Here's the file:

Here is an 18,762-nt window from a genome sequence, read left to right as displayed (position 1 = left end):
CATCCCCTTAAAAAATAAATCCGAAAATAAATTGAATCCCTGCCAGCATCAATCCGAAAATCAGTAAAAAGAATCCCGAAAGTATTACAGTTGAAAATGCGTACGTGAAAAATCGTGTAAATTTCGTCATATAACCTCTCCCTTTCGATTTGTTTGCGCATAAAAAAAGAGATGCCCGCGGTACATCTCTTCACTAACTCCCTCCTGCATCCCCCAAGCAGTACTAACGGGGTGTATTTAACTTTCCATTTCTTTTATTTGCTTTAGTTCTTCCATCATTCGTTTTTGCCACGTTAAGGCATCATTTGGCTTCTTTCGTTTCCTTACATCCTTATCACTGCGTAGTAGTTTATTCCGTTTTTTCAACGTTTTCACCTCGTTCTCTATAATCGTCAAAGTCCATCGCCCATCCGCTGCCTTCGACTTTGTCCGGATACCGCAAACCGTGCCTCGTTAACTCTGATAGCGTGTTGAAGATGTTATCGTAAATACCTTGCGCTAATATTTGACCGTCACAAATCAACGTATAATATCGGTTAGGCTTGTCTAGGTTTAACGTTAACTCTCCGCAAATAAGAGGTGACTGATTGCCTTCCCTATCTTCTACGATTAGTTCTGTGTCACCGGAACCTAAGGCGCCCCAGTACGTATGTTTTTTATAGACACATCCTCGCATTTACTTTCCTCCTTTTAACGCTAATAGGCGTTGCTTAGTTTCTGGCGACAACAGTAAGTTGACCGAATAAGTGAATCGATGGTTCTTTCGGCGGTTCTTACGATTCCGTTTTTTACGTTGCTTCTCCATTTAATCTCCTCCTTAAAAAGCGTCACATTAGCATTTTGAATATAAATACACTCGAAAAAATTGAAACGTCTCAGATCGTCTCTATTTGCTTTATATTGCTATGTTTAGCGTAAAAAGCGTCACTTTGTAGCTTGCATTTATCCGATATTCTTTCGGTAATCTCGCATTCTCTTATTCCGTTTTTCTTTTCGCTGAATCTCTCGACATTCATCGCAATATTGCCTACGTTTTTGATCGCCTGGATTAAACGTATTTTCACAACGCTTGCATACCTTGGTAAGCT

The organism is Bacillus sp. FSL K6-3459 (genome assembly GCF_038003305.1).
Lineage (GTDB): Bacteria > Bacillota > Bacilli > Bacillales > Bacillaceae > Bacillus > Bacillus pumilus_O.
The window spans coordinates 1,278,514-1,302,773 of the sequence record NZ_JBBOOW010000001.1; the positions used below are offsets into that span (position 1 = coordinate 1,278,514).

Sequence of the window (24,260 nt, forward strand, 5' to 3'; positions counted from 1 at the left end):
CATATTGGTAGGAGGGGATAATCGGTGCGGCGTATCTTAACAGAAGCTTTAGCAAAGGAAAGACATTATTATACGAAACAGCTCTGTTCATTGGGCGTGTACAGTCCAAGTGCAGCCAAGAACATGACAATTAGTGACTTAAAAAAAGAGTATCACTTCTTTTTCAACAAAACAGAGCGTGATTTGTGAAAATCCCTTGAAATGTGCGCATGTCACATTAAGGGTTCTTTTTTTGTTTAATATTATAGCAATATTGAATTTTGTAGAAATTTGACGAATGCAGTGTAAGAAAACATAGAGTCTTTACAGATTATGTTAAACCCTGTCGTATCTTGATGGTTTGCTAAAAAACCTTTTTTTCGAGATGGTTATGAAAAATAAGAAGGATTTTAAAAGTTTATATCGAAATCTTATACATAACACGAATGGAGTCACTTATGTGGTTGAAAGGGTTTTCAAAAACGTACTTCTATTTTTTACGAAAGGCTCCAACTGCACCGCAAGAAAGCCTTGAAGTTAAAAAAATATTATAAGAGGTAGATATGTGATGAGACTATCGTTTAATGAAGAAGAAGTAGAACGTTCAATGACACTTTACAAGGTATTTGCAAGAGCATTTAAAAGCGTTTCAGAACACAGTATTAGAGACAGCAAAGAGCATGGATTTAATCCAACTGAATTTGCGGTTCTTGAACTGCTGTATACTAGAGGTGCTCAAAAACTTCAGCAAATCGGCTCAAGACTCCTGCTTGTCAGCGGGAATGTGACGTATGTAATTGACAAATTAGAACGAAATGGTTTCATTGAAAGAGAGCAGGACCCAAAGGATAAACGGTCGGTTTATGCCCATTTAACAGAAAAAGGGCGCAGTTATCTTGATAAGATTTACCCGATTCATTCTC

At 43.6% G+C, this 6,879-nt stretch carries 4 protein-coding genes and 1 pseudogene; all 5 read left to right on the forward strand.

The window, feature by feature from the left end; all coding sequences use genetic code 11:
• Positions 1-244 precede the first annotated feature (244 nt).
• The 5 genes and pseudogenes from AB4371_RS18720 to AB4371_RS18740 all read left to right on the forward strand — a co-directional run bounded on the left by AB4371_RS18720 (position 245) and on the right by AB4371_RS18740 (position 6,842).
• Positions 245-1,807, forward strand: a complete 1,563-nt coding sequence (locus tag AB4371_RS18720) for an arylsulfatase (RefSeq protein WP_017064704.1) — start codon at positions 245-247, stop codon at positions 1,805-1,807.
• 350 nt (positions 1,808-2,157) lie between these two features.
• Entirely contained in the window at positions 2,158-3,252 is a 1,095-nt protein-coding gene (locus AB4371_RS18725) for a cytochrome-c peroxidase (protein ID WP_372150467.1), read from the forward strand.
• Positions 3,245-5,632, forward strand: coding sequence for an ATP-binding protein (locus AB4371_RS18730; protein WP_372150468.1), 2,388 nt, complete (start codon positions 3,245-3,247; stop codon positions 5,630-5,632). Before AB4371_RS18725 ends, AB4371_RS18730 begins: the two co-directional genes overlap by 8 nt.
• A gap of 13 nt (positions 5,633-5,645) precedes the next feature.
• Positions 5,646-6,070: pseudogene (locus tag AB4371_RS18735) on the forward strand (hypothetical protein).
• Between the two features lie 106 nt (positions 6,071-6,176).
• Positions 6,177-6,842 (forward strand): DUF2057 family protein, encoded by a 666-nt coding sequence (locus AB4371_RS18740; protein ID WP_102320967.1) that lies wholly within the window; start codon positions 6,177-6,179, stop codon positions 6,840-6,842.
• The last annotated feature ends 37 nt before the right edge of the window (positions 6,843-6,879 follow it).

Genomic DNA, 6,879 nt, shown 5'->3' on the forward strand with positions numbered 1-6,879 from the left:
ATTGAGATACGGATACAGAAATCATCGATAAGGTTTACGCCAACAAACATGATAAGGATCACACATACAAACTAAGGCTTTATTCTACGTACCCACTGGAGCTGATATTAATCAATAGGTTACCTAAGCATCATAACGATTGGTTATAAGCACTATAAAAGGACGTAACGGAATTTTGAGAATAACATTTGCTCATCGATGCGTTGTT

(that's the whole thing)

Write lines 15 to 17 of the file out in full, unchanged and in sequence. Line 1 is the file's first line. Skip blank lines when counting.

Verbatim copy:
• Positions 3,245-5,632, forward strand: coding sequence for an ATP-binding protein (locus AB4371_RS18730; protein WP_372150468.1), 2,388 nt, complete (start codon positions 3,245-3,247; stop codon positions 5,630-5,632). Before AB4371_RS18725 ends, AB4371_RS18730 begins: the two co-directional genes overlap by 8 nt.
• A gap of 13 nt (positions 5,633-5,645) precedes the next feature.
• Positions 5,646-6,070: pseudogene (locus tag AB4371_RS18735) on the forward strand (hypothetical protein).